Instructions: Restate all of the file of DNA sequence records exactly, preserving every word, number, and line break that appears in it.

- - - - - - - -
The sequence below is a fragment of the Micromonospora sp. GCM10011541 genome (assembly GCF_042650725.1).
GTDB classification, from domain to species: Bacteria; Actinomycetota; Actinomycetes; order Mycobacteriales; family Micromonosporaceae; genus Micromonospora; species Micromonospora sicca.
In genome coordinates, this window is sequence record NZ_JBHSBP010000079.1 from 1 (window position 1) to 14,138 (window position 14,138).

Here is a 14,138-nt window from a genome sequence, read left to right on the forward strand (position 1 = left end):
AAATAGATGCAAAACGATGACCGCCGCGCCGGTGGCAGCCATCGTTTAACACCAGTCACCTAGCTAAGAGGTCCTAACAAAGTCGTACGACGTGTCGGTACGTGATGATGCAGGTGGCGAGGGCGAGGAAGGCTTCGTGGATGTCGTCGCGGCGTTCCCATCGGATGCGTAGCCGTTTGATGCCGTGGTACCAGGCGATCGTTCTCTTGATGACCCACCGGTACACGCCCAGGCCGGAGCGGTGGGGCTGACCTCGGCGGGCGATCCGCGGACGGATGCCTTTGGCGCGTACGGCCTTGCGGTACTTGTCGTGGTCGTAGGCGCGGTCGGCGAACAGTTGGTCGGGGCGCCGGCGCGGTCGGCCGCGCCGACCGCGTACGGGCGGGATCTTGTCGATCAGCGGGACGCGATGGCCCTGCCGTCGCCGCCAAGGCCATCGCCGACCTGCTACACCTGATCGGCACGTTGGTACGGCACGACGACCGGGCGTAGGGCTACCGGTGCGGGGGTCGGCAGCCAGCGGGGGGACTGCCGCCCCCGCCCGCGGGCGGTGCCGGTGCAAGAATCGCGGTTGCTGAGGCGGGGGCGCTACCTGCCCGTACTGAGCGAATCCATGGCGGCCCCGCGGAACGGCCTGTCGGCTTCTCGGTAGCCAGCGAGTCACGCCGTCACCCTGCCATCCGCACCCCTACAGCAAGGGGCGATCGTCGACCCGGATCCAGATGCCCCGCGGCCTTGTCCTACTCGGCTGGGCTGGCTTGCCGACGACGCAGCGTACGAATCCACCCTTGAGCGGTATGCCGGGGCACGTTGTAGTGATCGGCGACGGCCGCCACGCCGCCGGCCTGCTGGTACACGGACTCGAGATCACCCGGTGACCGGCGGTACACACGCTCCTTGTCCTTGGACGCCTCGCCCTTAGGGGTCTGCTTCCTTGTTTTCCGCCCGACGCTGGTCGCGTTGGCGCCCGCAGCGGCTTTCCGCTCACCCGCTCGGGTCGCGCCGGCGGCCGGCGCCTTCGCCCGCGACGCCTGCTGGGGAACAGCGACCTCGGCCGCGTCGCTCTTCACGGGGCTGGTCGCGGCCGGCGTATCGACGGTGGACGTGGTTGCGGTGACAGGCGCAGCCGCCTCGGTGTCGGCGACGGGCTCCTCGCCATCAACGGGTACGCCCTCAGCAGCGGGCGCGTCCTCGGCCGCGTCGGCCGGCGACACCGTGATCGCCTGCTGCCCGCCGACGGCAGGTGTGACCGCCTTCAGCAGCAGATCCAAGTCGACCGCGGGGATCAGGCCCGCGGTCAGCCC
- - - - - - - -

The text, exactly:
The sequence below is a fragment of the Micromonospora sp. GCM10011541 genome (assembly GCF_042650725.1).
GTDB classification, from domain to species: Bacteria; Actinomycetota; Actinomycetes; order Mycobacteriales; family Micromonosporaceae; genus Micromonospora; species Micromonospora sicca.
In genome coordinates, this window is sequence record NZ_JBHSBP010000079.1 from 1 (window position 1) to 14,138 (window position 14,138).

Here is a 14,138-nt window from a genome sequence, read left to right on the forward strand (position 1 = left end):
AAATAGATGCAAAACGATGACCGCCGCGCCGGTGGCAGCCATCGTTTAACACCAGTCACCTAGCTAAGAGGTCCTAACAAAGTCGTACGACGTGTCGGTACGTGATGATGCAGGTGGCGAGGGCGAGGAAGGCTTCGTGGATGTCGTCGCGGCGTTCCCATCGGATGCGTAGCCGTTTGATGCCGTGGTACCAGGCGATCGTTCTCTTGATGACCCACCGGTACACGCCCAGGCCGGAGCGGTGGGGCTGACCTCGGCGGGCGATCCGCGGACGGATGCCTTTGGCGCGTACGGCCTTGCGGTACTTGTCGTGGTCGTAGGCGCGGTCGGCGAACAGTTGGTCGGGGCGCCGGCGCGGTCGGCCGCGCCGACCGCGTACGGGCGGGATCTTGTCGATCAGCGGGACGCGATGGCCCTGCCGTCGCCGCCAAGGCCATCGCCGACCTGCTACACCTGATCGGCACGTTGGTACGGCACGACGACCGGGCGTAGGGCTACCGGTGCGGGGGTCGGCAGCCAGCGGGGGGACTGCCGCCCCCGCCCGCGGGCGGTGCCGGTGCAAGAATCGCGGTTGCTGAGGCGGGGGCGCTACCTGCCCGTACTGAGCGAATCCATGGCGGCCCCGCGGAACGGCCTGTCGGCTTCTCGGTAGCCAGCGAGTCACGCCGTCACCCTGCCATCCGCACCCCTACAGCAAGGGGCGATCGTCGACCCGGATCCAGATGCCCCGCGGCCTTGTCCTACTCGGCTGGGCTGGCTTGCCGACGACGCAGCGTACGAATCCACCCTTGAGCGGTATGCCGGGGCACGTTGTAGTGATCGGCGACGGCCGCCACGCCGCCGGCCTGCTGGTACACGGACTCGAGATCACCCGGTGACCGGCGGTACACACGCTCCTTGTCCTTGGACGCCTCGCCCTTAGGGGTCTGCTTCCTTGTTTTCCGCCCGACGCTGGTCGCGTTGGCGCCCGCAGCGGCTTTCCGCTCACCCGCTCGGGTCGCGCCGGCGGCCGGCGCCTTCGCCCGCGACGCCTGCTGGGGAACAGCGACCTCGGCCGCGTCGCTCTTCACGGGGCTGGTCGCGGCCGGCGTATCGACGGTGGACGTGGTTGCGGTGACAGGCGCAGCCGCCTCGGTGTCGGCGACGGGCTCCTCGCCATCAACGGGTACGCCCTCAGCAGCGGGCGCGTCCTCGGCCGCGTCGGCCGGCGACACCGTGATCGCCTGCTGCCCGCCGACGGCAGGTGTGACCGCCTTCAGCAGCAGATCCAAGTCGACCGCGGGGATCAGGCCCGCGGTCAGCCC